Guest post by Dr. Chris Marshall, Associate Vice President, Big Data and Analytics, Cognitive Computing, IDC Asia/Pacific
Heraclitus, the ancient Greek philosopher, noted that change is the only constant in the universe. Seers and prophets since the beginning of time have tried to pull back the curtain of the future based on omens, their insights and experience, and since the age of the enlightenment, with data.
It falls to time series analysis to extract meaningful patterns embedded in these changes in historical data and use them to extrapolate into the future. More formally, time series models forecast output variables (such as trends, seasonality, and special events) and their relationship with input variables. Applications abound, such as forecasting future demand for better operational planning or monitoring complex systems, detecting anomalous signals from IT system logs or the factors driving equipment downtime in a manufacturing site.
Just-in-time inventory, the Internet of Things (IoT), digital transformation, real-time analytics, the rise of e-commerce, and use of unstructured data have forced businesses to up their game analyzing time series data. Of course, time series analysis is not new. We have had formal statistical techniques to analyze trends, cycles, and randomness for decades. The challenge is that these techniques struggle to scale with more complex, real-world, time series problems with their huge data sets with many potential features captured over long time periods. Into this breach steps machine learning techniques, such as ridge regressors, boosted trees, and neural networks. Machine learning approaches make none of the statistical assumptions (about normality, linearity, and stationarity) that undermine traditional formal approaches; they also produce usable scalable models with higher adaptability to multivariate analysis and less risk of overfitting.
However, to date, some of the challenges of machine learning (the lack of data science skills, complex development process and lack of standardized tools) have limited its application to time series analysis. This appears set to change with the development of automated machine learning and its application to time series.
Automated machine learning is best understood as automatically searching through the space of potential models and, for a given data set, choosing the best model based on some predefined criteria. At the very least, this greatly increases data scientist productivity and eventually will empower business users and domain experts with self-service machine learning capabilities that require little or no data science technical skills.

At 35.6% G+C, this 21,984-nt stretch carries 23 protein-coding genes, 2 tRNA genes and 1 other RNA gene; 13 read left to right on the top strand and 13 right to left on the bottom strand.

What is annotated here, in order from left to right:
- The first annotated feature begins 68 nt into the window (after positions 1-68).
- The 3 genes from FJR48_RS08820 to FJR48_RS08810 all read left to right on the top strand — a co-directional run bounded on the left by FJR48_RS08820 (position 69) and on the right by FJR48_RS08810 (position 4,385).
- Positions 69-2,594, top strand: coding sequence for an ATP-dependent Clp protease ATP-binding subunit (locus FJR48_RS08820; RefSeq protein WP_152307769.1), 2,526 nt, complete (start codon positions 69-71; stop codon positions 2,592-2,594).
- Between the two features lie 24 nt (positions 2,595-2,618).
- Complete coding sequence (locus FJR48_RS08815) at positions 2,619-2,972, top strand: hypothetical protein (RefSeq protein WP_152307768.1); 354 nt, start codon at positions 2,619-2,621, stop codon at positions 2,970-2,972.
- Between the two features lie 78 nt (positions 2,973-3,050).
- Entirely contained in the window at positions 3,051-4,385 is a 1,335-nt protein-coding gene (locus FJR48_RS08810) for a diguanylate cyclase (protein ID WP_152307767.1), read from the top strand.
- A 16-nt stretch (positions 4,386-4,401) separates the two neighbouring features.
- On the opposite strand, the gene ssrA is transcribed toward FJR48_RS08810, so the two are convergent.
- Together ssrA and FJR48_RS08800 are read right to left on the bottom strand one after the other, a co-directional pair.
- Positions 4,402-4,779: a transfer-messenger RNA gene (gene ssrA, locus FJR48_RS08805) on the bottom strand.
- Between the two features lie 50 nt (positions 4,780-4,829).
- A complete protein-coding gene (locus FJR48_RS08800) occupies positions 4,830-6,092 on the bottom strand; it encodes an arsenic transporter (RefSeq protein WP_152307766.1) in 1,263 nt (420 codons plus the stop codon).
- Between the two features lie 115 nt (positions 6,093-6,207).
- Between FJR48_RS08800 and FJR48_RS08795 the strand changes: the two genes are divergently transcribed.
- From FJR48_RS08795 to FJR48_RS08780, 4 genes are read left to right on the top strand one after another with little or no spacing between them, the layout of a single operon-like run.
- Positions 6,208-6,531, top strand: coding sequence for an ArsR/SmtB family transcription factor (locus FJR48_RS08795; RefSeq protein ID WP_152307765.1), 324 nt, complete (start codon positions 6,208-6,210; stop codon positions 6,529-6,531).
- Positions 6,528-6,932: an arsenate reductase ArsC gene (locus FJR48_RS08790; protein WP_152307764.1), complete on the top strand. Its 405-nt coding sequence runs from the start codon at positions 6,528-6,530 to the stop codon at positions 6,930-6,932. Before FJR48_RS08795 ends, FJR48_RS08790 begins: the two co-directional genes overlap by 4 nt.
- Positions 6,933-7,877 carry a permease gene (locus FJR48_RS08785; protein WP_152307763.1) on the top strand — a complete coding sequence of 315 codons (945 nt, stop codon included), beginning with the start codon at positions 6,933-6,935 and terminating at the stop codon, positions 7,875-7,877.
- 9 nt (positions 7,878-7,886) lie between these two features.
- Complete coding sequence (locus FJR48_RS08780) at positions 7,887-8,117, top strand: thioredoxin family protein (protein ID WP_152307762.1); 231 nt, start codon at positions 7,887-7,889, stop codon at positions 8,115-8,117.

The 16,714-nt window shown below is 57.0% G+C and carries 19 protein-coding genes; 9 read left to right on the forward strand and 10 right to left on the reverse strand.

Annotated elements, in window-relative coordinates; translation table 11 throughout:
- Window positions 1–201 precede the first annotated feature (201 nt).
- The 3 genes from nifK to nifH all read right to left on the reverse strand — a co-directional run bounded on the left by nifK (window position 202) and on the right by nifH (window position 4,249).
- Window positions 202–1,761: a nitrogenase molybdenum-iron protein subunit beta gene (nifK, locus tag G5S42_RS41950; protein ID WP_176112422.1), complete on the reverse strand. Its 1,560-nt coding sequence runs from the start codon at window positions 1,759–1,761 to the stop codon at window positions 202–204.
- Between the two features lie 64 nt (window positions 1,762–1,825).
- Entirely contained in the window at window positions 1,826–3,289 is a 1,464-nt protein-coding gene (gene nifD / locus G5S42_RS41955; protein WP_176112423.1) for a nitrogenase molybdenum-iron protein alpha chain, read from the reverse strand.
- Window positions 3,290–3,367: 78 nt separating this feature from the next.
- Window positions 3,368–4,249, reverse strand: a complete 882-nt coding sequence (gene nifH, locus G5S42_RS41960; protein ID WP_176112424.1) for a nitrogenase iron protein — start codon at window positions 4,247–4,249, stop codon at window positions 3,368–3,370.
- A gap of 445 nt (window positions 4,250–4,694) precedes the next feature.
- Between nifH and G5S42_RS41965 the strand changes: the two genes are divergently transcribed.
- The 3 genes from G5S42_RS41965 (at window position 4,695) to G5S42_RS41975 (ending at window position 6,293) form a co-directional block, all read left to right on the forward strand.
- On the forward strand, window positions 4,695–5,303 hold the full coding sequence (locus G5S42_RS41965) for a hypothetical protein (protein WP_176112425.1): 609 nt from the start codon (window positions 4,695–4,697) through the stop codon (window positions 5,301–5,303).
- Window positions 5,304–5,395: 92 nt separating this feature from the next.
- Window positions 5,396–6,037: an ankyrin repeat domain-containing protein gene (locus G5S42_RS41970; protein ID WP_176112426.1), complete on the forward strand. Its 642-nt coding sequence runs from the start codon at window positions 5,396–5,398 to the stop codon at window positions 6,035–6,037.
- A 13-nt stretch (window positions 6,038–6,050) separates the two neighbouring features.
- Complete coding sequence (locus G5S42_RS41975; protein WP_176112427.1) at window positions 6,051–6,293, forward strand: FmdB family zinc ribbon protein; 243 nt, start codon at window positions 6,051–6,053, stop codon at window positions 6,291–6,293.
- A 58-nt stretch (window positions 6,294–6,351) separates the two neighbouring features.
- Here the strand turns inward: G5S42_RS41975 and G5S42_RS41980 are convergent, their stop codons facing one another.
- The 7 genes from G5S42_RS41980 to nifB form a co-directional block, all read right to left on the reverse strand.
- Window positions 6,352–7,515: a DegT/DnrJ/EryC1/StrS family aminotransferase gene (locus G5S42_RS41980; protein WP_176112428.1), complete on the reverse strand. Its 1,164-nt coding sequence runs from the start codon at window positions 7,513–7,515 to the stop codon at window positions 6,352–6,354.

DataRobot is a leader in the development and deployment of automated machine learning tools and has recently added a time series capability to its automated machine learning platform. This provides turnkey, end-to-end automation to search through the modeling space for customers to produce "optimal" target models.
Of course, for technologies like automated machine learning to be useful, organizations and business users must understand the real potential of time series analytics. Enterprises need to timestamp everything. They need an enterprise architecture for data that enables the entire sense, analyze, respond, learn loop in a timely and appropriate fashion. For algorithmic trading, this means a millisecond response. For sales predictions, it means days. IoT applications fall somewhere in between.
Keep in mind, of course–and echoing Heraclitus again–that change is constant and even affects our predictive models. Some things can be predicted well into the future, like the orbits of planets, but that's unusual. Even the most granular models can only predict the weather a few days ahead. There are limits to what can be learned about the future no matter what technologies we deploy. But these tools and technologies open our eyes a little to the future -- and in the valley of the blind, the one-eyed man is king.